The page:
Receiving a call to be a guest speaker in a new church can be a wonderful experience! But, of course, being the guest often means that you will be traveling to get there.
In this article, I will deal with a pair of extremely practical, connected subjects that must be considered by any itinerant minister—the places we stay and the things we eat.
Certainly, much more could be said about these and other similar matters, but I hope that these few introductory thoughts will at least stir some who may benefit from them to think and plan ahead for ministry journeys. Failure to do so can quickly become disastrous!
Lodging & Meals
There are certainly others who are more experienced travelers than me, so in many ways, I feel inadequate to address this subject. Still, I have covered a fair amount of territory in my service for The Friends of Israel Gospel Ministry. To date, I have been involved in opportunities to serve upon the soil of 19 states. So, I’d like to share a few lessons I’ve learned—hoping they will encourage both guests and hosts.
First of all, let me say that, occasionally, people long for the good old days when traveling preachers stayed and ate strictly in the homes of church members. Some view this as an act of obedience to passages such as Rom. 12:13, which speaks of the importance of “hospitality.”
In response, I would ask you to keep in mind that—while still binding on today’s church—this exhortation must be primarily understood within the context of its first-century readership. Travel was exceedingly difficult then, and close Christian fellowship was vitally important along the way.
But I would also point out that showing hospitality does not necessarily involve inviting someone physically into your home or to your dinner table. The root of the word used for hospitality here actually carries the delightful meaning of turning a stranger into a friend. Especially in today’s world, I believe that one can be very “hospitable” (1 Tim. 3:2; Tit. 1:8; 1 Pet. 4:9) by taking a new friend to a restaurant of their choosing or by placing them in a comfortable hotel and providing them with needed rides.
Now, staying with friends that you know and love in their beautiful home can surely be a wonderful enhancement to any ministry trip. And it will certainly save you the cost of a hotel bill!
Staying with strangers in an unknown home might also be a wonderful opportunity to make new friends. On the other hand, it can be fraught with peril. Obstacles could include anything from distance to the church to access to a bathroom. There may also be issues related to privacy, sickness, children, pets, being alone with a member of the opposite sex, keys, security alarms, etc. In some cases, it can be very difficult to get work done in the home of a stranger. Family members may also feel compelled to spend excessive time socializing with you.
Certainly, staying in the wrong home—or eating the wrong food—can yield disaster, especially in the midst of a longer trip.
Those of us who travel regularly for ministry probably each have a horror story about eating a meal in someone’s home. When you are staying with a family and the host serves food that does not agree with you, you will likely feel hindered from even going to get something else later.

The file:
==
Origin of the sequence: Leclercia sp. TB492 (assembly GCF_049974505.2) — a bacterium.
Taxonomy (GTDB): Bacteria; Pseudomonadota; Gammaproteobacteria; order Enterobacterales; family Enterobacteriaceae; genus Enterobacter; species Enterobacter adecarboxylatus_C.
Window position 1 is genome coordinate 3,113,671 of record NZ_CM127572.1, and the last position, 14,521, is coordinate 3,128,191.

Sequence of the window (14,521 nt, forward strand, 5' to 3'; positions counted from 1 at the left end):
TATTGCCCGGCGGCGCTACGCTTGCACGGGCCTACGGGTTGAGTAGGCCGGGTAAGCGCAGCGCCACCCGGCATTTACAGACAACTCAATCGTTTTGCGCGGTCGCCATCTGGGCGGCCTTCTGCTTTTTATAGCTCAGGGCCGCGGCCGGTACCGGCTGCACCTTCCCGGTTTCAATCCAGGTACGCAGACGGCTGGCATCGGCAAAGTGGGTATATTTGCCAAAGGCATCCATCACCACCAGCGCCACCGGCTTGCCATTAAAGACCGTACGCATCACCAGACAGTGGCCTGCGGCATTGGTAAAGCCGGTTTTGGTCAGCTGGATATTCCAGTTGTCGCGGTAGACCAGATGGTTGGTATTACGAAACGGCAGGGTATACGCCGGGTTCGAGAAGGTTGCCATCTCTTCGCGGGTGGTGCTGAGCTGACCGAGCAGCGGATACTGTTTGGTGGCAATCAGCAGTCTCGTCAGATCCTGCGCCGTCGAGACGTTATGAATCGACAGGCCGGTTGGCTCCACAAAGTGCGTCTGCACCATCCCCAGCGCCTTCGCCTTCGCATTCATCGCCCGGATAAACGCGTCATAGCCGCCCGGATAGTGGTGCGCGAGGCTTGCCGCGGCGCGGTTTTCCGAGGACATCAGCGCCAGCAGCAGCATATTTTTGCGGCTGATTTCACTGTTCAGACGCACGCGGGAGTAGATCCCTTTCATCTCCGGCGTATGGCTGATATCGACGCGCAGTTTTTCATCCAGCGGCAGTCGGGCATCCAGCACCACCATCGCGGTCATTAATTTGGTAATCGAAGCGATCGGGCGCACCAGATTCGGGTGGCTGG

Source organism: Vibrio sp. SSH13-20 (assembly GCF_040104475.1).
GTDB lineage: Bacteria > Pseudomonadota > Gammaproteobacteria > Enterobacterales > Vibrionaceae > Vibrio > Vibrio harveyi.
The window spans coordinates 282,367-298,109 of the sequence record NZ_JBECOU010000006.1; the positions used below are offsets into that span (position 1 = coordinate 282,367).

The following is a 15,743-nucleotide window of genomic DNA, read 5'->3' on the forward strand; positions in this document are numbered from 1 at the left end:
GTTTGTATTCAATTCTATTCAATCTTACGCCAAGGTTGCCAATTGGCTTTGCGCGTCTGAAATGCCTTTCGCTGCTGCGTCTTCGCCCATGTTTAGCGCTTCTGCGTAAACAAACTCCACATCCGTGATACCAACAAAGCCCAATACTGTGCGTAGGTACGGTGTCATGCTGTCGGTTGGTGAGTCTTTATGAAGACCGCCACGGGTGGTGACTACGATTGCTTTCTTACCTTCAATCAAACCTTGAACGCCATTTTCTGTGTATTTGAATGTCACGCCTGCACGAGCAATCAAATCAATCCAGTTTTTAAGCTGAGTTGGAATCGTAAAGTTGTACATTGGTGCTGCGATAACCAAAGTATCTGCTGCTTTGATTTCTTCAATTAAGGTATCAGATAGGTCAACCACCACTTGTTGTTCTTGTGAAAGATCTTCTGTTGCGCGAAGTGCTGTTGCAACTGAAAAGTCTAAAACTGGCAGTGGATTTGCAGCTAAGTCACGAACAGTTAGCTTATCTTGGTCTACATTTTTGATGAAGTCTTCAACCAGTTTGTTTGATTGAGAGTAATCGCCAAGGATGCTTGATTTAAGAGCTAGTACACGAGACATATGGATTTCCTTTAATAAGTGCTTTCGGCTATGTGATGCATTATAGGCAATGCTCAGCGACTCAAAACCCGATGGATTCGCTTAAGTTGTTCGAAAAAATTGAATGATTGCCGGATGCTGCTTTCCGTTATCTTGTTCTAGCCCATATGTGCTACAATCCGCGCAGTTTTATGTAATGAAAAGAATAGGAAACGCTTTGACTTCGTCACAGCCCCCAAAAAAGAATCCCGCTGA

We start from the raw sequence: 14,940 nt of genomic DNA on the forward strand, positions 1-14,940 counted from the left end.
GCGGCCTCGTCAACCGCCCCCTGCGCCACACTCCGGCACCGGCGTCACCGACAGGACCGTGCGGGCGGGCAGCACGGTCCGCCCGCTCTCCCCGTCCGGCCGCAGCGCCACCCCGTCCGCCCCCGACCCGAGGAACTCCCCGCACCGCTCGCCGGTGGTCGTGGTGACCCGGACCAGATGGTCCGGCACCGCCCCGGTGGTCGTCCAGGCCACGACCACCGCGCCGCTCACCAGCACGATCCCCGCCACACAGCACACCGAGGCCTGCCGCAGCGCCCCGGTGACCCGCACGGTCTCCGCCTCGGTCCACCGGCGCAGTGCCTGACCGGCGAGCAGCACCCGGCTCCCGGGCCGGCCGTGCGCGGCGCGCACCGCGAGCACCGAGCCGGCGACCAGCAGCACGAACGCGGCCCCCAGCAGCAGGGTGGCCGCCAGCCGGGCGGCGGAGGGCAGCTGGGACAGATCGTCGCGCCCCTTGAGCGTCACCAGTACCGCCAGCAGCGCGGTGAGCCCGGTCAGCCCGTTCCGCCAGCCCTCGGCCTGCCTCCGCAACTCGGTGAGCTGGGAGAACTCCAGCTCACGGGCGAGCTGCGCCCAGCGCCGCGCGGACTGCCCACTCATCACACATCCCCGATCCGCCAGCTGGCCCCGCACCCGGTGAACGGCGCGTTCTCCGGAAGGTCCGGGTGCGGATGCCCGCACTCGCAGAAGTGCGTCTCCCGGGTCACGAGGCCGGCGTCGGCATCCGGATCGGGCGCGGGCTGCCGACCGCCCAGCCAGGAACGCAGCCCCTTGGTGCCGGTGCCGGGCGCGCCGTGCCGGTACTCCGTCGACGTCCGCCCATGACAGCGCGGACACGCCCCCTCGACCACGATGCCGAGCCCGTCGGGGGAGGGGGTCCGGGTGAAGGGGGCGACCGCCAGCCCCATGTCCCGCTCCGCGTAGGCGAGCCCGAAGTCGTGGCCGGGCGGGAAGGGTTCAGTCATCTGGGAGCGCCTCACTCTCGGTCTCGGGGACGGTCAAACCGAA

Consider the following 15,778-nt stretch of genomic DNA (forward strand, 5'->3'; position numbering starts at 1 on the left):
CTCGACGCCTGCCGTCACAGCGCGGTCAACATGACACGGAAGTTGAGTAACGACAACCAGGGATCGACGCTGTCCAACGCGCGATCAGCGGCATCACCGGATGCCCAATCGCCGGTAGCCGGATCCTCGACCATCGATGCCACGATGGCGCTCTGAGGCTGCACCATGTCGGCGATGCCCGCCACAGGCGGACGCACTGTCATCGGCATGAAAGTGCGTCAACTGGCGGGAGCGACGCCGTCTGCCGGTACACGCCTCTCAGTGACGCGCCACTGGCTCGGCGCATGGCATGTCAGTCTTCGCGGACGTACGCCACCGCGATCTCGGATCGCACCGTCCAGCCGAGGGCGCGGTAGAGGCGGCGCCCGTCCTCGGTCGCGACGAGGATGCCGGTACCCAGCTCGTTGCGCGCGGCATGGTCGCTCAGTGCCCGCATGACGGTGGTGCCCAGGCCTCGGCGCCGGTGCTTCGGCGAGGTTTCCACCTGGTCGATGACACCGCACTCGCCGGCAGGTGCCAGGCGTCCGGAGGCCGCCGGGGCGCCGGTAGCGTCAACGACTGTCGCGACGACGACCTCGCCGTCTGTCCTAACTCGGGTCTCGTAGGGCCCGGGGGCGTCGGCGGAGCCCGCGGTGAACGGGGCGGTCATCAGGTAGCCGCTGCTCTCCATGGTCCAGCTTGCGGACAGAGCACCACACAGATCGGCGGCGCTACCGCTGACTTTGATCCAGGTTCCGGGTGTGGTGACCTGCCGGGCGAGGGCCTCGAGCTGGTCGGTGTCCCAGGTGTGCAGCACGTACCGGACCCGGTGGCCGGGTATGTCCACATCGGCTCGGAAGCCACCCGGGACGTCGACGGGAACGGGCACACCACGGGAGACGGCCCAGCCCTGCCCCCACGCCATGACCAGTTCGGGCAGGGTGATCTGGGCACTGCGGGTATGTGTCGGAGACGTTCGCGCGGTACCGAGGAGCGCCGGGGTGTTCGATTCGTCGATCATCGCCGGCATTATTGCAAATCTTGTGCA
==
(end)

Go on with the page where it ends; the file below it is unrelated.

All this is to say that, in my experience, it is often wiser to stay in a hotel than with a family that you do not know well. Of course, there can be a myriad of issues with hotels as well. For me, when staying alone in a hotel, the biggest obstacle I must overcome is trying to stay focused and positive and use my time in the most strategic way possible.
But back to eating, one of the biggest challenges on any extended ministry trip is finding the right kind of food. For me, that means a healthy meal with plenty of vegetables or salad. And that can be extremely difficult to obtain—even in nice restaurants!
Often, people want to take their guests to their favorite eating places that offer various types of international cuisine. I almost always try to redirect them to a familiar restaurant that offers a hearty American meal.
And, once in a while, I just simply have to draw the line and say no. I remember once when I was slated to speak in an evening service, and a couple introduced themselves and told me I would be having dinner with them in their home about an hour before the time of the service. “No, I won’t,” I had to say with a smile. I never eat before I speak, and an hour before church started I would want to be … at church!
As I write this column, I am about to turn 55 years old. There was a day when I could eat fast food for all my main meals, sleep five hours a night, actually sleep through the night, and be productive all day. Sadly, those days are gone. And, as I get older, I realize that sometimes twenty- or thirty-somethings may not yet understand the needs of fifty-somethings.
I must add here that I am very grateful for the leadership of The Friends of Israel and their philosophy regarding these issues. They always encourage us to travel as comfortably as possible. Of course, I am not referring to luxury—but to the freedom to fly out a day early, leave at a reasonable time, stay in a relaxing setting, etc.
There is so much more that could be studied as it relates to issues like airports and air travel, driving, renting cars, using ride-booking services—even packing for a trip. But I hope that this short treatise will stir some productive thought and conversation.
What else would you contribute as you think about your travels in ministry?
Scripture taken from the New King James Version.
Paul J. Scharf (M.A., M.Div., Faith Baptist Theological Seminary) is a church ministries representative for The Friends of Israel Gospel Ministry, based in Columbus, WI, and serving in the Midwest. For more information on his ministry, visit sermonaudio.com/pscharf or foi.org/scharf, or email email@example.com.
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